Let’s see if the story for defenses coming off of bye weeks is more interesting:


The chart is a bit more surprising here: offenses actually pass better (more yards and touchdowns) when defenses are coming off a bye, and rush worse (fewer yards and touchdowns). Defenses, surprisingly, intercept the ball less when coming off of a bye.

Again, though, these differences aren’t very salient. Teams throw for about 0.10 touchdowns more when the opposing defense is coming off of a bye, a number that is decently statistically significant. The biggest difference, again, is rush yards: offenses rush for 8.5 fewer rushing yards when opposing defenses are coming off of a bye, a number that is highly significant.

Short Weeks and Jet Lag

We’re just going to have one chart here because of simple symmetry: when an offense is coming off of a short week, the defense is too, since it’s Thursday Night Football! Therefore, this chart will look basically the same for just offenses and defenses.

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These results are all over the place. Passing looks better coming off a full week, while interceptions seem to be way lower on a short week. Still, this difference is just about .10 interceptions and, while it is statistically significant, that’s just 0.2 fantasy points per game. I’ll save you the time: none of the other differences are very large or significant.

Finally, to try to salvage some interesting tidbits out of this, we can look at teams that are jet-lagged. Specifically, that means any team located in the Eastern time zone traveling to play a team in the Pacific time zone or vice versa. Here’s a chart for teams going east to west; for example, the Patriots travel to battle the 49ers.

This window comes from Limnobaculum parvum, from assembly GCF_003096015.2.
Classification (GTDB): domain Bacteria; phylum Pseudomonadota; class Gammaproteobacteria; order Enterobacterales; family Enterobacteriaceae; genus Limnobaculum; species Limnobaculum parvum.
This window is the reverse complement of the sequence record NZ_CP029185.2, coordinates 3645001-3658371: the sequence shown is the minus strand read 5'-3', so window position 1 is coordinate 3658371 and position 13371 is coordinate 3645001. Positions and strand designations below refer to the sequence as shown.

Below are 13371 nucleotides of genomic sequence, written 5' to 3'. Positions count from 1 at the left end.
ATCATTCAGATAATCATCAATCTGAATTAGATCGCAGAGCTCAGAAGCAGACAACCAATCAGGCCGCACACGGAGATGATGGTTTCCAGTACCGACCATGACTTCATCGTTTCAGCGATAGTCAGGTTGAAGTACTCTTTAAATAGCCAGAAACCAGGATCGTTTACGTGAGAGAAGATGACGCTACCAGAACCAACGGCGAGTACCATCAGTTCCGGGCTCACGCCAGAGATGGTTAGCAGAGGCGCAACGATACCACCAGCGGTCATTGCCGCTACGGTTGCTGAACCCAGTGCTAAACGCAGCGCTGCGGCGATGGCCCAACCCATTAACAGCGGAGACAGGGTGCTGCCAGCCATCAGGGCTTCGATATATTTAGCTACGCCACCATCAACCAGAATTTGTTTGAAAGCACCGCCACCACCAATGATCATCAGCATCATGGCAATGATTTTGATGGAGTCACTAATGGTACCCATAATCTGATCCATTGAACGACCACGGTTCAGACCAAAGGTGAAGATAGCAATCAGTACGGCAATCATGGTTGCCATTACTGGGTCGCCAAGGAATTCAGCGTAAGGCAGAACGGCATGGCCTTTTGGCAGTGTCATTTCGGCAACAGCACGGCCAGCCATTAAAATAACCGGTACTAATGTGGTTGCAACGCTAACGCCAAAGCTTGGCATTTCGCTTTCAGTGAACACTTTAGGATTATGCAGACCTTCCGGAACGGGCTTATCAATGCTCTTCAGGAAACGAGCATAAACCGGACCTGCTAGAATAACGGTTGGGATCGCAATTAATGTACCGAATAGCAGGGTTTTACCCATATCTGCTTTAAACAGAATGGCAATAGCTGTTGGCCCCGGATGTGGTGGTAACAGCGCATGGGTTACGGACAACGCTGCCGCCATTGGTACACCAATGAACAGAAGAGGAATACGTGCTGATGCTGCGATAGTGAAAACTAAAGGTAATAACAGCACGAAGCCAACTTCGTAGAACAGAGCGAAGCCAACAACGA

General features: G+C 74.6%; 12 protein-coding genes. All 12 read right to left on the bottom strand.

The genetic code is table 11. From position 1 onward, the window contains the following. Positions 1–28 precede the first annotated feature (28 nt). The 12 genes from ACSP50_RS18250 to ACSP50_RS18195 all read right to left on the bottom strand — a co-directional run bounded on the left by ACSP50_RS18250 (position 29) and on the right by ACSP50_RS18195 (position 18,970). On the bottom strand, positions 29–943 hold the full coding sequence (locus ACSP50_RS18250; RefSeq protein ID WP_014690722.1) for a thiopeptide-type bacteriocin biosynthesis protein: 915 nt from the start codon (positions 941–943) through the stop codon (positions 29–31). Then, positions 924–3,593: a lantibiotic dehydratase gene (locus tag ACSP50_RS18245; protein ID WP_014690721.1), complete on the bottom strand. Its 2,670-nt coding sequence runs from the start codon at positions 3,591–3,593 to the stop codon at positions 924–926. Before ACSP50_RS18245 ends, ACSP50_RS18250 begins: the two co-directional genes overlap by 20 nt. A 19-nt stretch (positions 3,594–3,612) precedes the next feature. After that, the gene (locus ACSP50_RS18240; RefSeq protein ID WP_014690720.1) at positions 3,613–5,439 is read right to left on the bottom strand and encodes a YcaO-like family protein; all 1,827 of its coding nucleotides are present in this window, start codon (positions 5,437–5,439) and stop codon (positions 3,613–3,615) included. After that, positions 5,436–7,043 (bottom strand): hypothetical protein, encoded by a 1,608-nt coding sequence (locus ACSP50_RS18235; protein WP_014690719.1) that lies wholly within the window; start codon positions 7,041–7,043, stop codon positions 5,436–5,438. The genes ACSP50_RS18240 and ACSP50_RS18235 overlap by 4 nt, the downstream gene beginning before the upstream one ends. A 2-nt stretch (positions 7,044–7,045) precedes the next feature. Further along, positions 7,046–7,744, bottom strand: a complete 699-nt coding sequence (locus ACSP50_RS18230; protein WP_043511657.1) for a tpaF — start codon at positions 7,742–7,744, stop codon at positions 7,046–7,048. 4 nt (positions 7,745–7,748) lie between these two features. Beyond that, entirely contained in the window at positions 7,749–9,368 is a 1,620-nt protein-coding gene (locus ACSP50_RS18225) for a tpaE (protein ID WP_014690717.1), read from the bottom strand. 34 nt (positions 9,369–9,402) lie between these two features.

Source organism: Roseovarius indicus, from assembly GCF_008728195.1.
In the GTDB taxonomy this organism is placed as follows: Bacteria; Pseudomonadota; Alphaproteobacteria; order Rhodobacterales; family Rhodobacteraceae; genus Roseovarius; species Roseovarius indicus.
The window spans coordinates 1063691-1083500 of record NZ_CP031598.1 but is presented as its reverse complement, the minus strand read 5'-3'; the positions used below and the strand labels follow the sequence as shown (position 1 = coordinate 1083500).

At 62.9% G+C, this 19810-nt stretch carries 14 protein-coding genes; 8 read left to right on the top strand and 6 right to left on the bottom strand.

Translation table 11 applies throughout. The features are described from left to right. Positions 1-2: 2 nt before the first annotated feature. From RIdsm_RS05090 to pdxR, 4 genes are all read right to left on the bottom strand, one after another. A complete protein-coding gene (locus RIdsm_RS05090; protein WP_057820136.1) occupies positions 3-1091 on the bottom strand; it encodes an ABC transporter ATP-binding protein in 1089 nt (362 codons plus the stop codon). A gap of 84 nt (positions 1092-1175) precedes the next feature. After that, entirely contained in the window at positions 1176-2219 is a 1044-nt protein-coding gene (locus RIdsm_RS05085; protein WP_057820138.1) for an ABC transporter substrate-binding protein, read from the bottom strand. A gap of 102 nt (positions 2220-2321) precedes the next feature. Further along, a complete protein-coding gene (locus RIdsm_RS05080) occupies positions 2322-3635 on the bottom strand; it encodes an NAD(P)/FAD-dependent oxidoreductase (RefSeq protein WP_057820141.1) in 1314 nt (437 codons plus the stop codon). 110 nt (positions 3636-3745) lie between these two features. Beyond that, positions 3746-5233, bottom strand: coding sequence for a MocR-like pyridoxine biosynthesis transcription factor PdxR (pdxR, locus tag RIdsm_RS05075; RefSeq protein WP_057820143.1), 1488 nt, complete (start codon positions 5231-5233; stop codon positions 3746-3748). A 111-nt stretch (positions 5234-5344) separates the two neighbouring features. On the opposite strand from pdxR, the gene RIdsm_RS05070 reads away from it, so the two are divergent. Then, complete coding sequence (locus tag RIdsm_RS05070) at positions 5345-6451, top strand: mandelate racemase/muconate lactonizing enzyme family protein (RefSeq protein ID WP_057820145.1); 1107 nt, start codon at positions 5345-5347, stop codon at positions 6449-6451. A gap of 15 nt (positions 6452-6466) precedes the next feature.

Again, this chart is all over the place (some statistics look better for jet-lagged teams, some for non-jet lagged teams) and I’ll save you the trouble: none of the differences are very large or significant. Even rushing TDs, which look the most different in this chart, see only a .06 expected increase in rushing touchdowns for jet-lagged teams (.36 fantasy points), a number which isn’t even statistically significant. Unsurprisingly, modern NFL teams are adept at managing a mere 3-hour difference!


Busted. One of the only statistically significant differences for both offenses and defenses coming off of bye weeks was rushing yards. At the maximal point, for an offense coming off of a bye and a defense not coming off of a bye, you can expect about eight more rushing yards per game for the offense. It’s nice to have a 0.8 fantasy point edge, but remember that it’s team-wide, not just for one player; this 0.8 points is likely to split between a couple of running backs and maybe even a mobile quarterback. It’s a nice little bump (emphasis on little) if you have a rusher coming off of a bye, but it shouldn’t move the needle for your start/sit decisions.

Short weeks are even less exciting: interceptions are slightly less common, but the difference is simply not that high. This is likely because of a ‘canceling out’ effect: both the offense and the defense are coming off not a lot of rest! In addition, any stated effects of jet lag are likely overrated.

While these results may seem boring, there is often value in finding nothing. You can put aside any (major) concerns about starting fantasy options coming off of a short week, or players that might be jet-lagged (especially relevant given the London games). Personally, I view this as good news: I always like having at least one player active during the Thursday night game.